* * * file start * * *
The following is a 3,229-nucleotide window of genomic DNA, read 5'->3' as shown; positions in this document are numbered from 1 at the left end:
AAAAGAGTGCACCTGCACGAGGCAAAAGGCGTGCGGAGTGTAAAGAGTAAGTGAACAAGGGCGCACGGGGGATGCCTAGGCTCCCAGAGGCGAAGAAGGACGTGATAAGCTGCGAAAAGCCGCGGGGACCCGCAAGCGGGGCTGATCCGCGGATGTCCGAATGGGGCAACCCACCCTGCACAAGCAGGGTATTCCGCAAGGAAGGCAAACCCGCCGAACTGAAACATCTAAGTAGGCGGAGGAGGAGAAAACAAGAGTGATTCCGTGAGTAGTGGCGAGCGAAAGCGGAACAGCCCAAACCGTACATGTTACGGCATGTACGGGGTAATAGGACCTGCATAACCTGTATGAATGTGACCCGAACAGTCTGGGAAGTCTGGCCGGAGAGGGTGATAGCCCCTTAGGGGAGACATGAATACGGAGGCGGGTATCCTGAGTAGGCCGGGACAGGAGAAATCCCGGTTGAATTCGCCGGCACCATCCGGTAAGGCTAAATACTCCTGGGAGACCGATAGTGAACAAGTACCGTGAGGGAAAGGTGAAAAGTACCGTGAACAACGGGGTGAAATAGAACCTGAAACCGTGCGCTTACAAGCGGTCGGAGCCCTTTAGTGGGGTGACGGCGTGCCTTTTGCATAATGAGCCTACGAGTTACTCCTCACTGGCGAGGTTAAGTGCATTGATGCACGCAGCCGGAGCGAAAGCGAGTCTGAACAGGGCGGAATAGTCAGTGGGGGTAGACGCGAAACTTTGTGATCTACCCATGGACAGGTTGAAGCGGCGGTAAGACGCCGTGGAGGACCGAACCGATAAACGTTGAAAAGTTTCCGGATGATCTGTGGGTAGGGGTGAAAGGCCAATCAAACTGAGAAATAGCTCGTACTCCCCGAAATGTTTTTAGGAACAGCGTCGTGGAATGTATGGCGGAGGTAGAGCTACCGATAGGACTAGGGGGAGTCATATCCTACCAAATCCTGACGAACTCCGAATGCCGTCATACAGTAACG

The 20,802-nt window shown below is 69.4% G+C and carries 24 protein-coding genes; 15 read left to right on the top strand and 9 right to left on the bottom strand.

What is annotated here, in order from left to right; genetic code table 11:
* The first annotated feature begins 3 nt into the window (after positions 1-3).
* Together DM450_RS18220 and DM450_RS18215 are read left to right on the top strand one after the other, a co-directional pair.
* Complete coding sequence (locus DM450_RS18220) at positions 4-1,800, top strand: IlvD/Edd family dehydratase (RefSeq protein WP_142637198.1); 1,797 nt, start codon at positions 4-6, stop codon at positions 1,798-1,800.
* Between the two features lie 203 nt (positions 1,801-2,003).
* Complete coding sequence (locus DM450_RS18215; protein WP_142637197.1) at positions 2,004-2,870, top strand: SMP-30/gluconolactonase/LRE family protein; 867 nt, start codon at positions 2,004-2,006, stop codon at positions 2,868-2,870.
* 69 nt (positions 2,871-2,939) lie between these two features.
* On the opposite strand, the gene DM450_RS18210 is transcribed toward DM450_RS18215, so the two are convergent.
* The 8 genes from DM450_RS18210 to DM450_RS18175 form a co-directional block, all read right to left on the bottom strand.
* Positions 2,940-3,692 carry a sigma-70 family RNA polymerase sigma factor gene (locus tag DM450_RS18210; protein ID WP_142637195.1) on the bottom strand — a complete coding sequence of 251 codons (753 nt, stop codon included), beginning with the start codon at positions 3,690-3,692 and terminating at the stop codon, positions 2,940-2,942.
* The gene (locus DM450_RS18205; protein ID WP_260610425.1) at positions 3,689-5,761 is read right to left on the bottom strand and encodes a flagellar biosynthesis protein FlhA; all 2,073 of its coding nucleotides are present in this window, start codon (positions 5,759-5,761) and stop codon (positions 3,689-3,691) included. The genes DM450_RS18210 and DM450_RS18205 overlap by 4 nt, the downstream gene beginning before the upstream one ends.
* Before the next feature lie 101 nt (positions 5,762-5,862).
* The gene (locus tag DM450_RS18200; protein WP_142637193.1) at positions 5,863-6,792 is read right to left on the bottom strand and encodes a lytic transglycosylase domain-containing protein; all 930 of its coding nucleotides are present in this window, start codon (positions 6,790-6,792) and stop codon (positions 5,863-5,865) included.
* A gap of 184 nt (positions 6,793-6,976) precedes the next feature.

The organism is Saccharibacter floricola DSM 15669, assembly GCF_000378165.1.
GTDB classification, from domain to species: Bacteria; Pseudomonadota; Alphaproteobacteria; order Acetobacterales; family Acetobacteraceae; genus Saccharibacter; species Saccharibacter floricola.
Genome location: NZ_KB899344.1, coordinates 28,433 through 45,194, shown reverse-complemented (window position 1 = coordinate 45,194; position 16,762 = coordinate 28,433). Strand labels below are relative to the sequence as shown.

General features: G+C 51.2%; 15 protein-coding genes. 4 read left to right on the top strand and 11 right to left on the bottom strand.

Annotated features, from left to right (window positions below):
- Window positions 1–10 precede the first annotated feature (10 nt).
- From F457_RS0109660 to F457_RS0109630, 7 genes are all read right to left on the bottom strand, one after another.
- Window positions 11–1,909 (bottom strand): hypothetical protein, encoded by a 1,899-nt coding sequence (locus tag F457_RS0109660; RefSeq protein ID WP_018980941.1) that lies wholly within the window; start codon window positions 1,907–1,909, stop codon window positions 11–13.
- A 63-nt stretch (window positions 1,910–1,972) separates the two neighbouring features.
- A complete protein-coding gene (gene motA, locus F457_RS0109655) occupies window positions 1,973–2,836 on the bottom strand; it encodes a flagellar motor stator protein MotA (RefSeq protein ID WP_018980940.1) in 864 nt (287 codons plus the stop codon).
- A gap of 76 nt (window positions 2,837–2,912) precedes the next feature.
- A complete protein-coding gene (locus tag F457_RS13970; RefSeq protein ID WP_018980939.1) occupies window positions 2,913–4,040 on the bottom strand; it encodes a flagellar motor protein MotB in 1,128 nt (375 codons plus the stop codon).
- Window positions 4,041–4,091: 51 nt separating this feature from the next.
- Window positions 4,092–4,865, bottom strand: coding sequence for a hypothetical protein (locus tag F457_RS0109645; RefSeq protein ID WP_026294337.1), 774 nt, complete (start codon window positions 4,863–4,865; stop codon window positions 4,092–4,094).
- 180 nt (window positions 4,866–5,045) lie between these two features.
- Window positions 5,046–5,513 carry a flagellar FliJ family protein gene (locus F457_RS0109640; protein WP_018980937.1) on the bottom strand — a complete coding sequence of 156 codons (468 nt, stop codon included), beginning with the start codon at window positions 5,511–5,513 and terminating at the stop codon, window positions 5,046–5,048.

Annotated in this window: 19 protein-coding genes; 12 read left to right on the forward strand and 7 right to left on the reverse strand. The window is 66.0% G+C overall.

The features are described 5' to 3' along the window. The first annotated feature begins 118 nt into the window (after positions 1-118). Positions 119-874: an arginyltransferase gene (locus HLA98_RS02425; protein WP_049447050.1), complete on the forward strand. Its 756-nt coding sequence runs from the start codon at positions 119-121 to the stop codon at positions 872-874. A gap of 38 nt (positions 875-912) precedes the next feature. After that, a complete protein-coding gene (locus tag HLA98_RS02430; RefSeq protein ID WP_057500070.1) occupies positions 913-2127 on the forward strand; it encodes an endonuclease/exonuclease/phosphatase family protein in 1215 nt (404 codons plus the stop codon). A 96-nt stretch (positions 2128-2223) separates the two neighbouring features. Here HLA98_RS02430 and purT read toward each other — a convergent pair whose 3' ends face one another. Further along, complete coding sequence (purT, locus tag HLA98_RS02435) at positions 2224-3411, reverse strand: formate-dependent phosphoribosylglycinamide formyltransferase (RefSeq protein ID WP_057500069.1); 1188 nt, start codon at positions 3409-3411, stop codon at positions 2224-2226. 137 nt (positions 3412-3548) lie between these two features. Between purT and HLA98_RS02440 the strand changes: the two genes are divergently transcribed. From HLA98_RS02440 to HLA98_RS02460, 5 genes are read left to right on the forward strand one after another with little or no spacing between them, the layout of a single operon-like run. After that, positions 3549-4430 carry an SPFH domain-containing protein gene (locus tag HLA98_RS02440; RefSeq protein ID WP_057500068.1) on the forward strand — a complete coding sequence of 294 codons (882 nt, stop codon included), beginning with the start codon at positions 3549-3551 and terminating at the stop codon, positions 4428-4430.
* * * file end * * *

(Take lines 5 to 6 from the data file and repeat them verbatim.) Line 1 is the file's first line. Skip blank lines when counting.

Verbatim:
* The first annotated feature begins 3 nt into the window (after positions 1-3).
* Together DM450_RS18220 and DM450_RS18215 are read left to right on the top strand one after the other, a co-directional pair.